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Hunting Mr. Heartbreak: A Discovery of Americaby Jonathan Raban
A New York Times Notable Book
Synopses & ReviewsPlease note that used books may not include additional media (study guides, CDs, DVDs, solutions manuals, etc.) as described in the publisher comments.
In 1782 an immigrant with the high-toned name J. Hector St. John de Crèvecoeur — "Heartbreak" in English — wrote a pioneering account of one European's transformation into an American. Some two hundred years later Jonathan Raban, winner of the National Book Critics Circle Award, arrived in Crèvecoeur's wake to see how America has paid off for succeeding generations of newcomers. The result is an exhilarating, often deliciously funny book that is at once a travelogue, a social history, and a love letter to the United States.
In the course of Hunting Mr. Heartbreak, Raban passes for homeless in New York and tries to pass for a good ol' boy in Alabama (which entails "renting" an elderly black lab). He sees the Protestant work ethic perfected by Korean immigrants in Seattle — one of whom celebrates her new home as "So big! So green! So wide-wide-wide!" — and repudiated by the lowlife of Key West. And on every page of this peerlessly observant work, Raban makes us experience America with wonder, humor, and an unblinking eye for its contradictions.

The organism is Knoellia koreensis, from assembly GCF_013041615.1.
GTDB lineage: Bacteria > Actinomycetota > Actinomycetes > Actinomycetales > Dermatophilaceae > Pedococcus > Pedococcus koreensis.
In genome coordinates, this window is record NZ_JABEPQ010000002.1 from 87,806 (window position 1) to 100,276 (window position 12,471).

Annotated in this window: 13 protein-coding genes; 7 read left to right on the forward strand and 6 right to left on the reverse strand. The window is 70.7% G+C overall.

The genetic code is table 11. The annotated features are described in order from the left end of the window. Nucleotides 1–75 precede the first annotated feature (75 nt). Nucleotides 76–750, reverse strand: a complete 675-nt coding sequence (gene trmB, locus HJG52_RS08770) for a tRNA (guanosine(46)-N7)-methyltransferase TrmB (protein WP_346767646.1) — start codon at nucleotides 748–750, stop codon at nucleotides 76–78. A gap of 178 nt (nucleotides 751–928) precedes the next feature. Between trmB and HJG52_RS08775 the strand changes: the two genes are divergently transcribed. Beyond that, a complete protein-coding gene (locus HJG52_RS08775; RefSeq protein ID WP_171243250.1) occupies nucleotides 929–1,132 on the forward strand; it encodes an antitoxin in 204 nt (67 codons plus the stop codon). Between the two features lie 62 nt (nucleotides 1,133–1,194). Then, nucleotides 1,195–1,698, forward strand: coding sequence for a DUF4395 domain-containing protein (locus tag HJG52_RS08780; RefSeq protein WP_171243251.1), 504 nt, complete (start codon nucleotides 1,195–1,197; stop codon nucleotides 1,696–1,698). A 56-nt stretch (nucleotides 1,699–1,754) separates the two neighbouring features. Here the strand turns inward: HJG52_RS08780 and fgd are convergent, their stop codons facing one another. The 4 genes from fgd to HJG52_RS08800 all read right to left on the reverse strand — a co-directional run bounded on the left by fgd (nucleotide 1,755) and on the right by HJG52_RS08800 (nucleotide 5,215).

"In an era of jet tourism, [Jonathan Raban] remains a traveler-adventurer in the tradition of...Robert Louis Stevenson." The New York Times Book Review
"Raban delivers himself of some of the most memorable prose ever written about urban America." Henry Kisor, Chicago Sun-Times
"When Raban describes America and Americans, he is unfailingly witty and entertaining." Salman Rushdie
"[A] wonderfully observant, often hilarious book..." Publishers Weekly
If a new text is ever added to the syllabus for citizenship classes, it ought to be this marvelous work of travel writing, social commentary, and road comedy by Jonathan Raban, author of the National Book Award-winning bestseller Bad Land.
In Hunting Mr. Heartbreak Raban follows the footsteps of Hector St. John de Crèvecoeur — "Heartbreak" in English — who, in 1782, wrote the pioneering account of the immigrant experience in America. In adapting Mr. Heartbreak's journey for our time, Raban passes for homeless in Manhattan and tries to pass for a good ol' boy in Alabama. He sees the Protestant work ethic perfected by Koreans in Seattle and cheerfully repudiated by the lowlife of Key West. With wonder, humor, and an unblinking eye for its contradictions, Raban makes readers experience a fresh America.
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